There is no question that developing new medications in children is fraught with challenges, particularly for rare conditions including pediatric venous thromboembolism (VTE). This is due to both logistical and ethical considerations which are nicely described in a document on the Food & Drug Administration (FDA) website. Furthermore, gaining an approval from the FDA for pediatric use requires a functional partnership between pharmaceutical companies (Pharma), academia, and the regulators/officers at the FDA. When this relationship works well, novel agents can be made available to children that have the assurance of efficacy and safety which is in the best interest of all involved parties, especially patients. The licensure of emicizumab for the prevention of bleeding in hemophilia A patients is one excellent example in which a serious unmet need for a rare disease was addressed in a timely manner (~18 months from the start of a phase 3 trial to approval), and where the labelled indication even includes the word “newborn” with respect to the included age groups. [2,3]Unfortunately, this is not the case with respect to anticoagulants in children, and there is plenty of blame to go around including Pharma, academia (myself included), but also the FDA. I know this all too well as I have had a front seat view having served as an advisor to the FDA on this very topic in 2011 as well as on several other occasions involving specific discussions regarding fondaparinux and rivaroxaban. Although the authors and investigators of this report  are to be commended for the significant effort it took to achieve an FDA-approved indication, one can’t help but feel that with respect at least to injectable anticoagulants that “the ship has sailed.” What do I mean by this? Enoxaparin is the most commonly used low molecular weight heparin (LMWH) and anticoagulant in children with fondaparinux also gaining more use with the prime advantage being that it is a once-a-day option. Despite dalteparin (a less commonly used LMWH) now being licensed for children , I doubt it will ever supersede enoxaparin in prescriptions nor does it have the advantages of fondaparinux, particularly once daily dosing.How did we arrive at such an unenviable situation? Certainly, it is nobody’s fault that enoxaparin does not have a pediatric indication—the author’s clearly explained the fact that enoxaparin came to the market prior to the Pediatric Research Equity Act (PREA), and at this point, despite the sheer volume of data on the pediatric use of enoxaparin, it will likely never be licensed for children. This is not the case, however, for fondaparinux which has been in regulatory limbo with respect to pediatric use for nearly 15 years. This, despite the fact that there is more published data on fondaparinux than dalteparin including a similarly (to dalteparin) designed, prospective, dose-finding, pharmacokinetic, efficacy and safety study [6-8], and the fact that the Pharma companies (the compound has changed hands a few times) have been in discussions with the FDA repeatedly. Unlike with dalteparin, the FDA has placed numerous and pointless hurdles upon the responsible Pharma for capricious reasons succeeding only in potentially putting children at increased risk of harm by, for example, requiring a dose-finding study when the dose of fondaparinux is already well-established. This is the antithesis of what the FDA should be doing. This unending process of which I have played a significant part as an academician has been nothing short of befuddling. While the FDA clearly went to great lengths to work with the sponsor to have dalteparin approved for children, they owe the pediatric hematology community an explanation on what has gone so wrong with fondaparinux.So, where does this leave us currently and what would I recommend pediatric hematologists do with the data from this report  and the licensure of dalteparin for children? Importantly, off-label use in the pediatric setting is quite common typically ranging around 50% depending on the setting  so there is no need for any pediatric treater to fret over prescribing anticoagulants as such. Thus, if you are comfortable using enoxaparin or fondaparinux based on the available data, the collective pediatric experience and your personal experience, then I would advocate that you continue to do so until there are better options (more on that later). If, however, you prefer to prescribe medications per the prescribing information (to the extent possible) and you find the data from this study compelling, then certainly you may choose dalteparin as your anticoagulant of choice for your pediatric patients with VTE.Above I discussed the current situation, however on a strongly positive note, there has been outstanding cooperation between Pharma, academicians and the FDA when it comes to the development of the direct oral anticoagulants (DOACs) which without a doubt will dramatically change the management of pediatric VTE. While I have been privy to discussions with the FDA regarding rivaroxaban and have served on the steering committee for the rivaroxaban and edoxaban studies, I am also aware of the productive discussions with respect to dabigatran and apixaban. This trilateral collaboration is the epitome of what PREA is for, and in the coming year or two, it is highly likely that several DOACs will be licensed for use in children and will also lead to the availability of pediatric-friendly formulations.In conclusion, the approval of dalteparin is on the one hand far too little and too late to be of any meaningful clinical use, yet it does set an example of what fruitful pediatric drug development can look like in hematology/oncology (and other specialties as well) particularly for rare diseases. It is incumbent upon the academic community not to request, but in fact to demand that Pharma fund proper studies (not just ones that “check the box”), and that the FDA review data in a fair and reasonable manner such that the future will be filled with more examples like dalteparin and fewer debacles like fondaparinux.Referenceshttps://www.fda.gov/drugs/drug-information-consumers/drug-research-and-children [Accessed September 9, 2020]Young G, Liesner R, Chang , Sidonio R, Oldenburg J, Jimenez-Yuste V, Mahlangu J, Kruse-Jarres R, Wang M, Uguen M, Doral MY, Wright LY, Schmitt C, Levy GG, Shima M, Mancuso ME. A multicenter, open-label, phase 3 study of emicizumab prophylaxis in children with hemophilia A with inhibitors. Blood 2019; 134: 2127-2138.https://www.accessdata.fda.gov/drugsatfda_docs/label/2017/761083s000lbl.pdf [Accessed September 9, 2020]Merino M, Richardson N, Reaman G, Ande A, Zvada S, Liu C, Hariharan S, De Claro A, Farrell A, Pazdur R. FDA approval summary: Dalteparin for the treatment of venous thromboembolism in pediatric patients. Pediatr Blood Cancer 2020 (in press).https://www.accessdata.fda.gov/drugsatfda_docs/label/2019/020287s072lbl.pdf [Accessed September 9, 2020]Young G, Yee DL, O’Brien SH, Khanna R, Barbour A, Nugent DJ. FondaKIDS: A prospective pharmacokinetic and safety study of fondaparinux in children between 1 and 18 years of age. Pediatr Blood Cancer 2011; 57: 1049-1054.Ko RH, Michieli C, Lira JL, Young G. FondaKIDS II: Long-term follow-up data of children receiving fondaparinux for treatment of venous thromboembolic events. Thromb Res 2014; 134: 643-647.Shen X, Wile R, Young G. FondaKIDS III: A long-term retrospective cohort study of fondaparinux for treatment of venous thromboembolism in children. Pediatr Blood Cancer 2020; 67:e28295.Yackey K, Stukus K, Cohen D, Kline D, Zhao S, Stanley R. Off-label prescribing practices in pediatrics: An update. Hosp Pediatr 2019; 9:186-193.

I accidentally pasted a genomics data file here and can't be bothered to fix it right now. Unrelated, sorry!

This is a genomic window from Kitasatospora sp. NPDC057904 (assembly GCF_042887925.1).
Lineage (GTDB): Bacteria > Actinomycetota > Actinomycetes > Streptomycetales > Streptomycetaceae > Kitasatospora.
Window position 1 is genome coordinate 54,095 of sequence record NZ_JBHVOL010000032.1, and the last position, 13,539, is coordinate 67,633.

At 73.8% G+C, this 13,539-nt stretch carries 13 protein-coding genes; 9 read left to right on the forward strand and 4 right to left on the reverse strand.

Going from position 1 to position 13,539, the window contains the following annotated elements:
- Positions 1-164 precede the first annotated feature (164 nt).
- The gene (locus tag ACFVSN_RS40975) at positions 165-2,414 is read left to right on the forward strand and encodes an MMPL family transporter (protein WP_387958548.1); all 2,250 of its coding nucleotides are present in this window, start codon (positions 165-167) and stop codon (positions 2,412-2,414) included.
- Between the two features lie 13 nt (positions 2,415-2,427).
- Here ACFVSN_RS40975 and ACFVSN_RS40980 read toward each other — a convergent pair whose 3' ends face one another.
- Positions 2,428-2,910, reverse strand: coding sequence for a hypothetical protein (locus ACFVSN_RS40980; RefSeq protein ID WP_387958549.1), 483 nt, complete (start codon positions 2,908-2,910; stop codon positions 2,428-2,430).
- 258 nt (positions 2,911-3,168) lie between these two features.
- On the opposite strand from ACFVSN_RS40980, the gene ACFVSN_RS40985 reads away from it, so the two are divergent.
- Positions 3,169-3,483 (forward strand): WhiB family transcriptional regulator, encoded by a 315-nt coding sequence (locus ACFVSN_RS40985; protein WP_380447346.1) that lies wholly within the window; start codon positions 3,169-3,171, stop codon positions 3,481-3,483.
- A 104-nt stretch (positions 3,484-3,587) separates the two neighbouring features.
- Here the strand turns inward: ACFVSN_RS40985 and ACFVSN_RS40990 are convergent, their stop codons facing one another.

Early and long term Clinical outcome after Minimally Invasive Direct Coronary Bypass Grafting versus off pump Coronary Surgery via Sternotomy In this retrospective study by Cichon Romuald et al (1), 194-patients met the inclusion criteria and were divided into the MIDCAB group (n=111) and OPCAB via median sternotomy group (n=83). The conclusion was that short as well as long-term outcomes of MIDCAB in terms of mortality, myocardial infarction, stroke, and target vessel revascularization were satisfactory, and as safe and effective as OPCAB via sternotomy This retrospective study by Cichon Romuald et al (1), undoubtedly will generate interest for surgeons who want to perform minimally invasive coronary surgery. It is clear that, in order to attract patients to undergo surgery, surgeons must learn to perform minimally invasive coronary surgery. Advantages of minimally invasive coronary surgery include less post-operative discomfort, faster healing times, less risk of infection and avoidance of trauma associated with OPCAB Surgeons must also take the initiative and play an active role in the Hybrid Revascularization Procedures Current surgeons, and those in residency training programs, should learn wire skills and participate in placement of stents. There is a lot to learn from our interventional cardiologists who embrace new technology and procedures. Surgeons will have to adapt to the new reality, and move some of his/her practice outside the operating room.